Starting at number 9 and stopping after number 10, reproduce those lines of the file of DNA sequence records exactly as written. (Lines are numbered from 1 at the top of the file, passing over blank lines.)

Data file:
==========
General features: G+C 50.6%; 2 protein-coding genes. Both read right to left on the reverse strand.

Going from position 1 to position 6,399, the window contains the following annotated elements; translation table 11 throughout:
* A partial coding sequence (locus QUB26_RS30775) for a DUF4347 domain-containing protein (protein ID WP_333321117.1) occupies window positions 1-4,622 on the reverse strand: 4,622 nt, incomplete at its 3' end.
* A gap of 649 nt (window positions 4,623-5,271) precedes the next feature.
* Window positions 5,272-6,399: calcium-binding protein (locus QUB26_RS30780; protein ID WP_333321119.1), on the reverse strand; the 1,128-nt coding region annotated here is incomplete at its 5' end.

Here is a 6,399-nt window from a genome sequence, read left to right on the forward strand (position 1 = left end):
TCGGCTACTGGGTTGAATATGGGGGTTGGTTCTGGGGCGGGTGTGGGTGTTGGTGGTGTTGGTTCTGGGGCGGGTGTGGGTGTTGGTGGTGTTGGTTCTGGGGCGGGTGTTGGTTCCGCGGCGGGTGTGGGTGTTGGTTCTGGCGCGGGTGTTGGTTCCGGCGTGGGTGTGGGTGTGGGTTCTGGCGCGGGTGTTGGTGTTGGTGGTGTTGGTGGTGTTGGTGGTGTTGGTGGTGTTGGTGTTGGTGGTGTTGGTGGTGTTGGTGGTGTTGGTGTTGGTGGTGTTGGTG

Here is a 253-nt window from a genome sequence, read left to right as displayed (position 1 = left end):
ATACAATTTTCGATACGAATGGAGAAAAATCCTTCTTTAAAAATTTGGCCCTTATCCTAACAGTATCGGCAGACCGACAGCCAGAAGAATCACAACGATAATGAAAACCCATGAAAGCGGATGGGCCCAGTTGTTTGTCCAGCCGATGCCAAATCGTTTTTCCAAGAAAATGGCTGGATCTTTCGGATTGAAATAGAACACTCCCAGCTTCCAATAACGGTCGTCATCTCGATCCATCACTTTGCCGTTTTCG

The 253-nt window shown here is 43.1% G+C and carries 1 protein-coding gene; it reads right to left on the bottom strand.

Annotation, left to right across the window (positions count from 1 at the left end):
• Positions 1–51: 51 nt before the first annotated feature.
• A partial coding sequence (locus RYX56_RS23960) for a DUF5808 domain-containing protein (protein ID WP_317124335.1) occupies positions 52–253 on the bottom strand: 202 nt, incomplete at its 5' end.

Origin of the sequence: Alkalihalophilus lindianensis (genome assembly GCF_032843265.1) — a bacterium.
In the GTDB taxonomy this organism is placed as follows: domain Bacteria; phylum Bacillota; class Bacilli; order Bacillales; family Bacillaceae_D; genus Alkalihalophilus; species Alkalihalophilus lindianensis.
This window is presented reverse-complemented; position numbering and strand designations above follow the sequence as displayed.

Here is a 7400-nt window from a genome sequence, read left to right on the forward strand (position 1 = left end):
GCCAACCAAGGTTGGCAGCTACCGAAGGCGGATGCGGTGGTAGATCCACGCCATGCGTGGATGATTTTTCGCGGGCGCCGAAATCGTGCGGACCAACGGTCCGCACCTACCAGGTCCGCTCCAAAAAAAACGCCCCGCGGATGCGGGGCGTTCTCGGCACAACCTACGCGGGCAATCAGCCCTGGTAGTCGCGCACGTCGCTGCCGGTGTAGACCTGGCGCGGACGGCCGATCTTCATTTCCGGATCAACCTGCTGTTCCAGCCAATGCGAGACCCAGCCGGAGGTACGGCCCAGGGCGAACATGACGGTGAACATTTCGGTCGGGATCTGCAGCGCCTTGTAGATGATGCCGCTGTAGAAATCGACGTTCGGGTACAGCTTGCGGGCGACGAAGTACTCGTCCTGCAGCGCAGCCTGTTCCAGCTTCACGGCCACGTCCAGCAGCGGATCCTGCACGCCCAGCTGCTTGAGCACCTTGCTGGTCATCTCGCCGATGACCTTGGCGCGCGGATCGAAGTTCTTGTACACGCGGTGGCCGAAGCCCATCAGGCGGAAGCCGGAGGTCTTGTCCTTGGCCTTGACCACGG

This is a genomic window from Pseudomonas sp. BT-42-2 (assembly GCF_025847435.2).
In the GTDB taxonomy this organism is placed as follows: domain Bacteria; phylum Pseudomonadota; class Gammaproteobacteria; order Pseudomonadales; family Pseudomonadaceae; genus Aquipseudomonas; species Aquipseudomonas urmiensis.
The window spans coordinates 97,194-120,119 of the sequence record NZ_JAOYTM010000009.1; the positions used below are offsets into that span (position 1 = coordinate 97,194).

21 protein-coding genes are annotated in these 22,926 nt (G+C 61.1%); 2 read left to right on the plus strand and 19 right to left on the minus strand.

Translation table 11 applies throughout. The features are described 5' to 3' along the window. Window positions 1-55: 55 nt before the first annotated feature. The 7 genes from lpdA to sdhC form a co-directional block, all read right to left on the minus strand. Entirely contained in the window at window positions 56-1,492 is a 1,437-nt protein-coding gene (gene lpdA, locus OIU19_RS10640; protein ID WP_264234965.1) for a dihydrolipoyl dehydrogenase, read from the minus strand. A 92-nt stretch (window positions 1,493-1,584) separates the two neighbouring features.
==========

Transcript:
ATACAATTTTCGATACGAATGGAGAAAAATCCTTCTTTAAAAATTTGGCCCTTATCCTAACAGTATCGGCAGACCGACAGCCAGAAGAATCACAACGATAATGAAAACCCATGAAAGCGGATGGGCCCAGTTGTTTGTCCAGCCGATGCCAAATCGTTTTTCCAAGAAAATGGCTGGATCTTTCGGATTGAAATAGAACACTCCCAGCTTCCAATAACGGTCGTCATCTCGATCCATCACTTTGCCGTTTTCG

The 253-nt window shown here is 43.1% G+C and carries 1 protein-coding gene; it reads right to left on the bottom strand.